A good friend of mine is currently teaching a Feminist English class at a book cafe in Seoul called Doing. She invited me one weekend to come visit the cafe and I was excited to see her teach and explore a new book cafe! For the longest time, I had hesitated to call myself a Feminist because of the more severe forms of Feminism and the negative social stigma surrounding it. Plus, I had never really taken any classes about Feminism, so I only had a very vague notion of what Feminism was.
The moment that I realized that gender equality still had a long way to go was when I read Sheryl Sandberg’s Lean In a few years back. But even then, I didn’t really consider myself a feminist. It wasn’t until the end of October in 2017 that I decided that I had put off learning about Feminism far too long, and decided to figure out what it was and where I stood with it. So I started reading The Feminine Mystique and came to the conclusion that I was in fact a Feminist. Not because I hate men, but because I believe in equal rights and because I have come to see the misogyny that is still strongly embedded in our culture.
More recently, my friend lent me a Korean book called 82년생 김지영 (Kim Ji Young born 1982), which has been on the best sellers list for months now. Kim Ji Young is the most common girls name for girls that were born in 1982, and the book basically goes through one episode after another of all the different ways women have experienced gender inequality through the eyes of Kim Ji Young. This includes ways in which she was treated differently from a male sibling, to the mysogynistic statements made by male peers and colleagues, and being called a mom-choong (mom-parasite), a derogatory term labeling mothers as parasites that spend all their husband’s hard earned money.
This book, along with the Me-Too movement, has brought to attention the amount of mysogyny that is embedded in Korean culture. It was an alarming wake up call to read all the different episodes of discrimination in one book. It’s not that it’s uncommon to see or hear about an episode of discrimination every now and then, it’s that it happens often enough to where we’re aware about it, but spread out enough to move on with our lives while building a bit more tolerance towards it. But seeing all the different ways women are discriminated against in one book, made me realize how tolerance has allowed this sort of discrimination to continue on, well into the 21st century.
Naturally, learning more about feminism and the mysogyny that runs rampant in society, I’ve come to question how my identity and role will change once I get married come July. Fortunately, my fiancé firmly believes in equal partnership and doesn’t believe in traditional gender roles. He doesn’t expect me to do all the dishes and laundry simply because I am a woman. However, having read many articles, statistics, and personal experiences on how the housework usually ends up on the woman’s plate, I couldn’t help but feeling a dread that I would inevitably become a housewife. After all, I’m leaving the city behind to move to the countryside, and how far will my English Education degree take me when I’m moving to an area where everyone already speaks fluent, native English? So it’s been a time of self-introspection, and my visit to the Feminist book cafe Doing couldn’t have been more well timed. They had an entire wall filled with books on every Feminist topic you could think of, organized by different themes.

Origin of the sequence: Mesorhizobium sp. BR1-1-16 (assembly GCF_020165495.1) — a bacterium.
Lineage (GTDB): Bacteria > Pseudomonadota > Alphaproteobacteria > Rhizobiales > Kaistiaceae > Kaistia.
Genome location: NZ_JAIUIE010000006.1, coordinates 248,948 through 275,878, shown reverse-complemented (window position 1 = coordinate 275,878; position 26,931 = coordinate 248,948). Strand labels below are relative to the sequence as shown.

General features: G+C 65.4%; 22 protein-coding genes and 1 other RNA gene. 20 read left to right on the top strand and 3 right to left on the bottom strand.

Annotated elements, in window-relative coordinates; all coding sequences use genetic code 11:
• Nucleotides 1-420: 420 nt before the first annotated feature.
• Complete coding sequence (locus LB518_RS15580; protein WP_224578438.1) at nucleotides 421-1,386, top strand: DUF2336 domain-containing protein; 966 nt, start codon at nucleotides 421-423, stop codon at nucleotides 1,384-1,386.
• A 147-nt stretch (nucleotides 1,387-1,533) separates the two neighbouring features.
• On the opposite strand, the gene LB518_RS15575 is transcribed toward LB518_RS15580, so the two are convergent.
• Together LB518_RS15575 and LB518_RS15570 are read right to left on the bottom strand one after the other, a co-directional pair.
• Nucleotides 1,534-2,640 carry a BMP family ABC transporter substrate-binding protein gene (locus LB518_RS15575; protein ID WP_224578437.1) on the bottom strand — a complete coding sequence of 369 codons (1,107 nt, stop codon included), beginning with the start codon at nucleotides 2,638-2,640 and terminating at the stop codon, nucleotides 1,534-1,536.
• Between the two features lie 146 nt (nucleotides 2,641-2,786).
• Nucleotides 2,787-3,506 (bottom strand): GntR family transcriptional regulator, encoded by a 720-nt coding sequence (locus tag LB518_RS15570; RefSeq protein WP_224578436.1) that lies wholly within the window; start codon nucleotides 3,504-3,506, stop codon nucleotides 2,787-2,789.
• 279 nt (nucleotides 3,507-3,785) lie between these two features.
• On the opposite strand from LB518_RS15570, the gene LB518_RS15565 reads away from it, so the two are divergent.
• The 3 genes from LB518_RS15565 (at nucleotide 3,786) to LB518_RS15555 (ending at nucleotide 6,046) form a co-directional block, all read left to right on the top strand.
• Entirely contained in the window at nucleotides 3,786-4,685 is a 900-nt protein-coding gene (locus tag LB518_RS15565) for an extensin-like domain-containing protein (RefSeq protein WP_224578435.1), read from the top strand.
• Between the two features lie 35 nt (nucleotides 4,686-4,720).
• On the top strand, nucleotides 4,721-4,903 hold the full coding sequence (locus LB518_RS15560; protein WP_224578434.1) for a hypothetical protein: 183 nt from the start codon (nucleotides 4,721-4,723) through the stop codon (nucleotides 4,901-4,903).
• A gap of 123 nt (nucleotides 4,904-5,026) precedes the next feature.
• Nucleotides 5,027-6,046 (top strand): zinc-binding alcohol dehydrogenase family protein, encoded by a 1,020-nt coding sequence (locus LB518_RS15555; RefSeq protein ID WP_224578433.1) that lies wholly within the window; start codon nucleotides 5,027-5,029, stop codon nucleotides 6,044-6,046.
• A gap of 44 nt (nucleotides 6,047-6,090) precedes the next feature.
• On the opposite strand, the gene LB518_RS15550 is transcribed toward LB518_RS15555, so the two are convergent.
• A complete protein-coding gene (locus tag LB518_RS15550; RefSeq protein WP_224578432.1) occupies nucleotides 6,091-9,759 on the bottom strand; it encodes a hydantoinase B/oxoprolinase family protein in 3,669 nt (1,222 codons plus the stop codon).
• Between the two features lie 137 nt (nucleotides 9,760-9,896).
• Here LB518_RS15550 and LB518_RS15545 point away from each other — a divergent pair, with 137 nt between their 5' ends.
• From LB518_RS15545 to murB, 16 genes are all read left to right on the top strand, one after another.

I picked out three books from the shelves, that totally reflected the whirlpool going on inside my mind. Housewife 2.0 (titled Homeward Bound on Amazon) by Emily Matcha , Bad Girl Good Girl by Susan J. Douglas, and Houseplay by Kim Jinae. Because you can’t actually rent books from the cafe (it’s not a library), I ended up buying the e-book Homeward Bound on Amazon. To be honest, I don’t like how the book is laid out because it’s very repetitive and doesn’t feel very well organized. However, it does bring up a lot of different ideas regarding housework and motherhood from various different views. For example, the book talks about how many women decided to start their own business from home by opening Etsy shops. At first it seemed like the book was making Etsy out as a solution to all our problems, but then it took a quick turn and discussed all the Etsy stores that obviously weren’t getting any sales and the frustrations behind them. It also discussed how some women had to turn their lives into a sweatshop and were spending day and night laboring over their craft to keep up with the number of sales; an unforeseen side effect to pricing products at an unsustainably low price. So the book does a pretty good job on showing both the good and the bad, and doesn’t try to make things out for more than what they really are.
I’m really glad that I found some books for thought while visiting the Doing cafe. It’s been helpful to read about all these different experiences women go through, and know that I’m not the only one that feels a bit lost as I navigate through this engagement and marriage process. Once I finish these books I’d like to go back and see what kind of other books catch my eye, as I feel like this time all my books were geared towards a very specific topic. Plus, they had a wonderful squeezed orange juice full of pulp, just the way I like it. They even had glasses for cold drinks, which is rarer than you would think in Seoul cafes.
Your Turn ♥ What are your thoughts on Feminism? Have you ever considered yourself to be a Feminist?